The NFL and the NFLPA are investigating the circumstances surrounding concussion symptoms sustained by Pittsburgh Steelers quarterback Ben Roethlisberger during Sunday's game, sources told ESPN on Tuesday.
Meanwhile, Roethlisberger told 93.7 The Fan on Tuesday that he had more tests, does not have a concussion and should practice Wednesday and play Sunday.
Although there's been agreement that Roethlisberger's acts of self-reporting his symptoms and taking himself out of the game are positive steps for concussion awareness, the independent spotter system put in place this season is supposed to keep players from having to do that.
As they did last week with St. Louis RamsquarterbackCase Keenum, the league and the union are investigating why the spotter and the officials didn't stop play and/or use a medical timeout after the hit that caused Roethlisberger's concussion.
"It's great that he self-reported," a union official told ESPN, "but that's not the process we all signed up for."
On the fifth play of a 14-play scoring drive, Roethlisberger took a high-low hit from Seahawks pass-rushers Michael Bennett and Bruce Irvin, which resulted in a roughing-the-passer call. Roethlisberger was on the ground for a few seconds after the play. He got up with the help of teammates and didn't show noticeable symptoms while standing. He proceeded to play the next nine plays, which led the Steelers to the red zone for a field goal.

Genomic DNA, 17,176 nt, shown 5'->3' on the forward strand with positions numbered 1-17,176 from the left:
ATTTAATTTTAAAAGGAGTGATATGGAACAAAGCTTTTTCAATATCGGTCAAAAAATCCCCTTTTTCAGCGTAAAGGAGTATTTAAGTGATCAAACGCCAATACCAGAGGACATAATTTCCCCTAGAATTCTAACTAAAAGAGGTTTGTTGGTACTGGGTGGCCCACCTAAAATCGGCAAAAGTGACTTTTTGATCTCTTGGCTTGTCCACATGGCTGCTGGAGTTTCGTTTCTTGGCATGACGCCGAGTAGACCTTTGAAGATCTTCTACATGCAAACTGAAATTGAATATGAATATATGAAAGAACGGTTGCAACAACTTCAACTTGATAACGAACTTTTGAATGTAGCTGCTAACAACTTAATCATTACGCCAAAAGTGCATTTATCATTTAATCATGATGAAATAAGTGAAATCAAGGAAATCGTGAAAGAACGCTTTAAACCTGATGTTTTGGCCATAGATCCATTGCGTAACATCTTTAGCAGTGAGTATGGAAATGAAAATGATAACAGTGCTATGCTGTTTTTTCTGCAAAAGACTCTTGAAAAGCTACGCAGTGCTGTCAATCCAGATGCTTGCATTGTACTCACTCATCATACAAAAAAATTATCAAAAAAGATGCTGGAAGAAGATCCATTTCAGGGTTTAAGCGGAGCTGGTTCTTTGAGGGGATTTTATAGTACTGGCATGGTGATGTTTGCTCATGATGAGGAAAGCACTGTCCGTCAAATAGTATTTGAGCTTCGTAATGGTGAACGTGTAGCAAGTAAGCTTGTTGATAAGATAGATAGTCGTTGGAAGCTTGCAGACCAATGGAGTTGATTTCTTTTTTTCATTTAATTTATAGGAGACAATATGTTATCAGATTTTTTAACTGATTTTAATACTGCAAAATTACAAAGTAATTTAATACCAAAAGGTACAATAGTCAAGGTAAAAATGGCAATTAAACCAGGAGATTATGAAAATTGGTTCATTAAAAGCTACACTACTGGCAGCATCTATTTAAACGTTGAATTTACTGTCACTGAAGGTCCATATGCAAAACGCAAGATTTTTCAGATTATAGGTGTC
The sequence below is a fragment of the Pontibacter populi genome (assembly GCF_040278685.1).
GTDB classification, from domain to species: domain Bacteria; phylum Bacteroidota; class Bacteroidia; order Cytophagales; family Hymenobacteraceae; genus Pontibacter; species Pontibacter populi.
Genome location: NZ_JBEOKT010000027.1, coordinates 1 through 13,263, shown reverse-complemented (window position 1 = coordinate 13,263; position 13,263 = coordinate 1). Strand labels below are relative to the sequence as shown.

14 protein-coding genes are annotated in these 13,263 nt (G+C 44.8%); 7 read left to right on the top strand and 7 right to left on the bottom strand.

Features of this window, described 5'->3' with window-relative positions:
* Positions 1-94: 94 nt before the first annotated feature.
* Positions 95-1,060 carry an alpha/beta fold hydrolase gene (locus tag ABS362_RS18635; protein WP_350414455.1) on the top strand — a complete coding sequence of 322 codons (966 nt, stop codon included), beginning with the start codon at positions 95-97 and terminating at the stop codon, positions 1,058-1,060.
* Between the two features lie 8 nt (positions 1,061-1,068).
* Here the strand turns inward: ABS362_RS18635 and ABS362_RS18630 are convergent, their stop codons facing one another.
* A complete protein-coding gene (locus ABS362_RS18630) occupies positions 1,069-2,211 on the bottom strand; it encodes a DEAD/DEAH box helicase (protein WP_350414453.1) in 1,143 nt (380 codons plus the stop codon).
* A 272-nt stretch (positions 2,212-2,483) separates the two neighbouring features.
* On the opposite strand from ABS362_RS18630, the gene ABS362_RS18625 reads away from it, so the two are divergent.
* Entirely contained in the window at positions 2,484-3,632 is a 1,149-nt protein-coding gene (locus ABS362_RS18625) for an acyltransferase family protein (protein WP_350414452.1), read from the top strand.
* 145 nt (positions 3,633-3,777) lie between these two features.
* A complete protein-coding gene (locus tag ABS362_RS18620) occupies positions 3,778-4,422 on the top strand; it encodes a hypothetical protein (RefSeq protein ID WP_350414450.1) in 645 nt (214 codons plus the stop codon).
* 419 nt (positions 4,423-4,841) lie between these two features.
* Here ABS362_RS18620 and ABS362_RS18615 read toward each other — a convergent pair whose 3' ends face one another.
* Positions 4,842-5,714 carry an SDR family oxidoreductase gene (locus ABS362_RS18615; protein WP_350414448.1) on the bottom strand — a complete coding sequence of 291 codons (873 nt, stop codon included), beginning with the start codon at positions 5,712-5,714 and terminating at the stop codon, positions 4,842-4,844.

Roethlisberger said Tuesday he was immediately removed from the game by Steelers doctors after he told them that he was "having some vision problems" upon returning to the sideline. He said Tuesday that he still has a migraine.
Backup QB Landry Jones manned the offense on the Steelers' final drive, while Roethlisberger headed to the locker room.
The NFL added independent certified athletic trainers in 2011 with the intent to have them serve as spotters from the press box. A video component was added during the 2012 playoffs.
Starting this year, those spotters have been given the ability to buzz the officials for medical timeouts if a player appeared to need medical help. Those spotters' duties include an emphasis on head injuries and concussions but are meant to span all potential injuries.
The union also continues to monitor the Keenum situation. Sources told ESPN NFL Insider Adam Schefter on Sunday that the Rams won't face discipline for their handling of the concussion protocol in that case. The union, however,would like to know why not, especially if the investigation showed that the protocol breakdown in that case was the fault of the Rams' medical staff.
ESPN Staff Writer Jeremy Fowler contributed to this report.